Xante pear-flavored liqueur is giving publishing heiress Lydia Hearst a headache.
The image-conscious socialite claims in a lawsuit filed in Manhattan on Thursday that her “reputation and career” have been irreparably spoiled since her photo and an interview with her appeared in an ad that ran in the glossy celebrity platform, Gotham magazine, although she never agreed to shill for the hooch.
In addition to the liquor distributor, Hearst has also targeted celebrity schmoozer, Jason Binn, the publisher of Gotham, and his publishing company, Niche Media.
In the December issue of Gotham, which is geared toward “celebrating and chronicling the most influential power players and tastemakers in the Big Apple,” the photo of and interview with the 26-year-old model/actor ran in a reoccurring feature called XIP Spotlight, which is sponsored by the booze distributor Kindred Spirits of North America.
Others featured in the column have been event planners, obscure models and a little known singer/songwriter named Katie DiCicco.
Binn, who once told the New York Observer that Donald Trump was his best friend, also publishes upmarket titles Aspen Peak, Hamptons and Boston Common magazines.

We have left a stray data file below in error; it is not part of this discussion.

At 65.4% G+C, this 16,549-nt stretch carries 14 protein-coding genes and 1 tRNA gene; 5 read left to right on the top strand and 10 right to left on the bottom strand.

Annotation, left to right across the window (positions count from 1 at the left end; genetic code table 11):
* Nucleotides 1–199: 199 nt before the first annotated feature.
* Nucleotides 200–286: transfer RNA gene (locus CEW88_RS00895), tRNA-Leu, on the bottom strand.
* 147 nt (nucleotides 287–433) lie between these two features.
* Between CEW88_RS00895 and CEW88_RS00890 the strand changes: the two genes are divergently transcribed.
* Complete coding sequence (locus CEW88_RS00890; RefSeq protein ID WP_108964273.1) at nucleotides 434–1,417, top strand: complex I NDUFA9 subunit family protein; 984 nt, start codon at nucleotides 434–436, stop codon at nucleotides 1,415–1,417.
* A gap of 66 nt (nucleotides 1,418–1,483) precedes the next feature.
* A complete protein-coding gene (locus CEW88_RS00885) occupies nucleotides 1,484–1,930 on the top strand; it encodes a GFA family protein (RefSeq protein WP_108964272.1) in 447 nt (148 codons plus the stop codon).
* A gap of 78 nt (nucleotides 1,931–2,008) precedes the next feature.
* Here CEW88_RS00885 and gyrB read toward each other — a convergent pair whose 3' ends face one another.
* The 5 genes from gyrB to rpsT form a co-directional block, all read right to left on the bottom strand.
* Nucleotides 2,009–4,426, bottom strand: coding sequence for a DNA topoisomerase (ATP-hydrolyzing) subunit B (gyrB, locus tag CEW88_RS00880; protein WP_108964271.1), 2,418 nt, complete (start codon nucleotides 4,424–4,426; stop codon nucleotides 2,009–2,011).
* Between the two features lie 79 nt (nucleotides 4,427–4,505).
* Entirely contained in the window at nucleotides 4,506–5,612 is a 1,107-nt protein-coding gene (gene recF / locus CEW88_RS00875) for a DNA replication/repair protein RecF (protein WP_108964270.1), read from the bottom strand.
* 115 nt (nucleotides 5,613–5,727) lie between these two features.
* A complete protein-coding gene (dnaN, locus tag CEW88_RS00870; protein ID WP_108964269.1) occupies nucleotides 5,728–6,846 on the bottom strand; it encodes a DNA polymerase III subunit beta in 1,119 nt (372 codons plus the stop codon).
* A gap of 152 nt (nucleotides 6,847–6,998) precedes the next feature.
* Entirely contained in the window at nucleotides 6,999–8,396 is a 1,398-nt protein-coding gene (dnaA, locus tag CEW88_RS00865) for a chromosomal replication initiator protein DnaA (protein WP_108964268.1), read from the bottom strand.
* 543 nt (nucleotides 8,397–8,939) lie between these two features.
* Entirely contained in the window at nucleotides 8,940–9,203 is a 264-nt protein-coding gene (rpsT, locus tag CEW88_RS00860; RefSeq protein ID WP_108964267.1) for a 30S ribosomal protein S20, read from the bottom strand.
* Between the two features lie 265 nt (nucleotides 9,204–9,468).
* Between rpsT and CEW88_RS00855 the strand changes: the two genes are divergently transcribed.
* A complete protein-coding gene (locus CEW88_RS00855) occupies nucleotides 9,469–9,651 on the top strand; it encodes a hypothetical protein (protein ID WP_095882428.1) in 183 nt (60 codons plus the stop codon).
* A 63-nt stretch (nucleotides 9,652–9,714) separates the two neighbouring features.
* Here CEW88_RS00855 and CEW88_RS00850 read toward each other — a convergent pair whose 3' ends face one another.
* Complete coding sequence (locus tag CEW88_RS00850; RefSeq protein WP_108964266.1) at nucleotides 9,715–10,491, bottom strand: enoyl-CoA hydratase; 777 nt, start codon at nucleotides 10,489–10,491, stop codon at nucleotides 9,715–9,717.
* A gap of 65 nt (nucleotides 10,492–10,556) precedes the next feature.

Xante touts itself as “an intimate result of a menage a trois between the finest French Cognacs, the affection of French Limousine Oak” and “the perfect penetration of pear.” It's a “transformational boost to the Golden Age of Women,” according to its Web site.
"She was never compensated and she never consented," said Hearst's lawyer, Eric Richman. "It's a misappropriation of her image."
Binn told Adweek that he has not seen the lawsuit, but said the liquor company, not his magazine, created the advertisement.
"The issue is not with Gotham magazine," he said. "The issue is with Xante. It's an advertorial."
The publisher said that neither Hearst nor her lawyers had not been approached him about the ad prior to the filing of the lawsuit.
"I like Lydia a lot," he said. "I've known her and her family for quite some time. It's unfortunate for it to happen the way it did."
Kindred did not return repeated calls for comment.